A Simple & Powerful Way to Grow the Relationship between Small Group Leaders and Students Every Month

Does it seem really difficult to connect your leaders and kids in meaningful relationships?

Even if you do Small Groups, with 8-12 kids who attend irregularly, the whole relationship aspect can be difficult to build in a meaningful way.

And if you don’t do Small Groups, it can be even more difficult.

Here’s advice about building relationships between leaders and kids I’ve received:

  • Have a greater relational focus in your Small Groups. Make sure your leaders focus more on connecting heart to heart with kids than simply getting through the Small Group material or activity.
  • Encourage your Small Group leaders to connect with their kids outside of Sundays by going to lunch at their schools or attending a sporting event.
  • Create more time in your services for Small Groups.

All of that is great advice, but it simply didn’t translate at the church where I serve.

We doubled the time of Small Groups and communicated to our leaders that they should focus on the relationships above all else.

For our older girls it helped, but for our younger girls and all the boys, the longer time just made them lose focus more quickly.

And as for connecting outside of Sundays, most of our leaders are parents and/or working full-time in an area notorious for bad traffic; it’s simply unrealistic to expect them to go to lunch at school or sporting events.

But we didn’t want to just give up on the idea of our leaders having meaningful relationships with the kids in our church, so we went to the drawing board.

Eventually, we thought, Right now 10 kids get 30 minutes with 2 leaders 3xs/month; what if 1 out of those 3xs, every kid got 5 minutes with 1 leader instead?

We decided to try it; here’s what it looked like.

Step 1: Keep Safety at the Forefront

We have enough space outside our large group area that we could put all the leaders together in the same room with a chair across from each one.

If you don’t have the space to do that, make sure you have at least 2 leaders in every room just like you would for a regular Small Group.

Step 2: Create a plan

We decided to dismiss to free-time early while leaders called students back one at a time.

We had to decide what leaders were going to stay in the room for safety and crowd control.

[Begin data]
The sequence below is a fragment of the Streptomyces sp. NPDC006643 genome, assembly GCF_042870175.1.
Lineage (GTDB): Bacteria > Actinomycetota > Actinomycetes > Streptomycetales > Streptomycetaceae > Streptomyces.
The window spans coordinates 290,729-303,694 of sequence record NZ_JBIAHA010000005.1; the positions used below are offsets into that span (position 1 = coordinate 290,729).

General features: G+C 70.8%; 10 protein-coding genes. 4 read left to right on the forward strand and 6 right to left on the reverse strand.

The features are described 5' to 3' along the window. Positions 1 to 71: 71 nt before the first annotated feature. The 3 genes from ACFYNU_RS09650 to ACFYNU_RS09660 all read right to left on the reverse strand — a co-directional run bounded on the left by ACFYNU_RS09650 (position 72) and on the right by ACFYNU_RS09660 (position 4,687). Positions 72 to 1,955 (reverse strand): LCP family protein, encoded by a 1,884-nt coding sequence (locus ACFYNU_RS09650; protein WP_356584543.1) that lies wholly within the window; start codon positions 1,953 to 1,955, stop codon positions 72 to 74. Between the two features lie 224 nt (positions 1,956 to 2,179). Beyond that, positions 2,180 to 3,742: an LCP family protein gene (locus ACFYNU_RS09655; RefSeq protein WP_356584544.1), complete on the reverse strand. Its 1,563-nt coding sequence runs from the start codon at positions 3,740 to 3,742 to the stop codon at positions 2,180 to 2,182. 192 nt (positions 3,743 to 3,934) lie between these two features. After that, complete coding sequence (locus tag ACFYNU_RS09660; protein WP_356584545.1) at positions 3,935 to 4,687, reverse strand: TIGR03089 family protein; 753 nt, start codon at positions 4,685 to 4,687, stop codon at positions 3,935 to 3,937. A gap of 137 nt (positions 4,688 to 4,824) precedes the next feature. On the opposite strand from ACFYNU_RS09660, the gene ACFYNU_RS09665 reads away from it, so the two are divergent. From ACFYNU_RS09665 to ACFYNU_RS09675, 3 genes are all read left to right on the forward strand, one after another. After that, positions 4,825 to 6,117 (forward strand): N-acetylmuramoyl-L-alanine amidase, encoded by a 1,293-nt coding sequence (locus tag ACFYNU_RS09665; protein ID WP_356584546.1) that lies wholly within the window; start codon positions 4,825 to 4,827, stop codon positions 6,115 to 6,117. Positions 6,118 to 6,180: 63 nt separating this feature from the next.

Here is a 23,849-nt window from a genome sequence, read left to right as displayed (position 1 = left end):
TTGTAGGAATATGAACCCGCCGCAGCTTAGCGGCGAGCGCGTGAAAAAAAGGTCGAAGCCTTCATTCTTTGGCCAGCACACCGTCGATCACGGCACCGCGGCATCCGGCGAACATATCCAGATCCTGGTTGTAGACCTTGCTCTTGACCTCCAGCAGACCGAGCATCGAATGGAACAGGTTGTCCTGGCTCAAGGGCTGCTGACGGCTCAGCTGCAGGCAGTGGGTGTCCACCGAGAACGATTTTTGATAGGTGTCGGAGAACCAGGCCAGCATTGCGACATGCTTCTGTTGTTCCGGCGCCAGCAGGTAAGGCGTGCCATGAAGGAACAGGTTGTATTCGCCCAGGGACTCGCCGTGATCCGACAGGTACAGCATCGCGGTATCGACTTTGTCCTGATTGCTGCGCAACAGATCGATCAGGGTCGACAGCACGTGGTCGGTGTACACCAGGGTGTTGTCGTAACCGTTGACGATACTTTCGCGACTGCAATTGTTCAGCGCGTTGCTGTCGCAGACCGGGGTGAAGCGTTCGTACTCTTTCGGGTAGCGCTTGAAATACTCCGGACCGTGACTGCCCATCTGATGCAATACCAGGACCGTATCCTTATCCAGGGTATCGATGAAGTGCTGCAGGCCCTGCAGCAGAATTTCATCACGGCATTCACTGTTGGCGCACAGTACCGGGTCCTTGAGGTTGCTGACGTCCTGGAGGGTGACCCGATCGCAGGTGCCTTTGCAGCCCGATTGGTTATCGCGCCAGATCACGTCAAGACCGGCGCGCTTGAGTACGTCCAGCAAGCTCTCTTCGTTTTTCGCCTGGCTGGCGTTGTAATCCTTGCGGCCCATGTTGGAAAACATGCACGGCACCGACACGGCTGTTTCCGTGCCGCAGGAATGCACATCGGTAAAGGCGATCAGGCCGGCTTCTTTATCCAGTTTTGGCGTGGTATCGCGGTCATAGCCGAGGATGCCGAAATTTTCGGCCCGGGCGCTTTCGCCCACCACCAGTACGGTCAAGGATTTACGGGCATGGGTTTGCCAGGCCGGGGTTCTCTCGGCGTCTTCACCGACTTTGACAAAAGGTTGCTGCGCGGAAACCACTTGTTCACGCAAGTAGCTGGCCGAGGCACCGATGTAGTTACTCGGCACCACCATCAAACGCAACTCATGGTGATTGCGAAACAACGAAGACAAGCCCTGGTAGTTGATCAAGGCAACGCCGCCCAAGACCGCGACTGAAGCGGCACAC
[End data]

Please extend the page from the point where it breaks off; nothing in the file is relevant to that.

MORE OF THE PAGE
What leaders could help facilitate kids coming and going.

And what leaders would actually be having the one-on-one chats.

We also provided snacks to the kids when they came back to help them feel more comfortable.

Step 3: Communicate with your leaders

At a minimum, the week before, prep your leaders for the change.

Let them know you’re going to try an experiment.

They’ll be asking 3 questions: How was your week? (Or a more specific question depending on how well the leader knows the child), an Application Question, and How can I pray for you?

You don’t have to do a ton of prep because it’s basically taking something that is already done informally (conversations between leaders and kids) and formalizing it.

Step 4: Go for it

When you normally dismiss to Small Groups, explain to the kids what’s going to happen.

As the kids hang out and play games call them back one at a time for a chat and snack.

Step 5: Review

Check with your leaders how they felt it went.

Ask them if they felt it helped them get to know the kids better.

Do they think you should do it once a month?

When we did this, all of the leaders AND kids really enjoyed it.

Kids got to really express themselves, play with their church friends for an extended period of time and got a yummy snack.

Leaders got to connect with kids on a more personal level and pray individually with each kid.

Application Questions:

  1. What are the challenges to relationship building between leaders and kids at your church?
  2. Would one-on-one chats every month or two help?
  3. What else might help?

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Brandon Horst

I am passionate about family, especially my amazing wife, Hannah, my daughter, Emery, and my son Tristan. I am also passionate about helping Family Ministry Leaders lead better. I love new ideas, innovation, and collaborating with other leaders to make those ideas and innovations better. I currently serve as the Next Gen Pastor at Centerpointe Church in Fairfax, VA.

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Brandon Horst

I am passionate about family, especially my amazing wife, Hannah, my daughter, Emery, and my son Tristan. I am also passionate about helping Family Ministry Leaders lead better. I love new ideas, innovation, and collaborating with other leaders to make those ideas and innovations better. I currently serve as the Next Gen Pastor at Centerpointe Church in Fairfax, VA.

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